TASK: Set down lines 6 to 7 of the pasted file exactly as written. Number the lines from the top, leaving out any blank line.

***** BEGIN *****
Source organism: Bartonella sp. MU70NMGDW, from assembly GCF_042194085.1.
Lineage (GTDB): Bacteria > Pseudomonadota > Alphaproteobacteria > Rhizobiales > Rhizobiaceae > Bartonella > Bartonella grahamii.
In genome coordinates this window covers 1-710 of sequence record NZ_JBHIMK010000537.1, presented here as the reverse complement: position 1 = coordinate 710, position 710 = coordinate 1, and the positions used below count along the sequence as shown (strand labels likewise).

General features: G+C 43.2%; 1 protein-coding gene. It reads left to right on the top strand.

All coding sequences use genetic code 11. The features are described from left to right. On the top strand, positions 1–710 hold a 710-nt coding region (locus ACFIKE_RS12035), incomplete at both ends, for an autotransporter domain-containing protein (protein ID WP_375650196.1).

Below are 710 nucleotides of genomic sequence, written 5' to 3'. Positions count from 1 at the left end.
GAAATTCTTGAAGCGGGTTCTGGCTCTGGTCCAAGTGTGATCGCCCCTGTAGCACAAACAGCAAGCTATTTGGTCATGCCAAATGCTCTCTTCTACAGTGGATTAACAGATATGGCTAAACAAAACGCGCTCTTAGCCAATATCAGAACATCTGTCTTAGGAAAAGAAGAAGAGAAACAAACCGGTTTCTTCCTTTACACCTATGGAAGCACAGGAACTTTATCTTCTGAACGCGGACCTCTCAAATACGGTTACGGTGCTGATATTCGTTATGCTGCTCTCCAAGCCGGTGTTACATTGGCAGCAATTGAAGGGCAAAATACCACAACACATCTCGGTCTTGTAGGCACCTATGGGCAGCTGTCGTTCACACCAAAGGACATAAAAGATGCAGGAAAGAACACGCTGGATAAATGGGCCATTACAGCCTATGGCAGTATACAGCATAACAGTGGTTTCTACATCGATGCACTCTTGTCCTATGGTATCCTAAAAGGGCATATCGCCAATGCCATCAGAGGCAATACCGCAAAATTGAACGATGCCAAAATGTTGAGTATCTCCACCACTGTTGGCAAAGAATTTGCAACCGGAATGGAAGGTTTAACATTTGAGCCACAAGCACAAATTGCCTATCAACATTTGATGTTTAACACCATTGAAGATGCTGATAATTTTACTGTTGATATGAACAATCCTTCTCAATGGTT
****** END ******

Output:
Below are 710 nucleotides of genomic sequence, written 5' to 3'. Positions count from 1 at the left end.
GAAATTCTTGAAGCGGGTTCTGGCTCTGGTCCAAGTGTGATCGCCCCTGTAGCACAAACAGCAAGCTATTTGGTCATGCCAAATGCTCTCTTCTACAGTGGATTAACAGATATGGCTAAACAAAACGCGCTCTTAGCCAATATCAGAACATCTGTCTTAGGAAAAGAAGAAGAGAAACAAACCGGTTTCTTCCTTTACACCTATGGAAGCACAGGAACTTTATCTTCTGAACGCGGACCTCTCAAATACGGTTACGGTGCTGATATTCGTTATGCTGCTCTCCAAGCCGGTGTTACATTGGCAGCAATTGAAGGGCAAAATACCACAACACATCTCGGTCTTGTAGGCACCTATGGGCAGCTGTCGTTCACACCAAAGGACATAAAAGATGCAGGAAAGAACACGCTGGATAAATGGGCCATTACAGCCTATGGCAGTATACAGCATAACAGTGGTTTCTACATCGATGCACTCTTGTCCTATGGTATCCTAAAAGGGCATATCGCCAATGCCATCAGAGGCAATACCGCAAAATTGAACGATGCCAAAATGTTGAGTATCTCCACCACTGTTGGCAAAGAATTTGCAACCGGAATGGAAGGTTTAACATTTGAGCCACAAGCACAAATTGCCTATCAACATTTGATGTTTAACACCATTGAAGATGCTGATAATTTTACTGTTGATATGAACAATCCTTCTCAATGGTT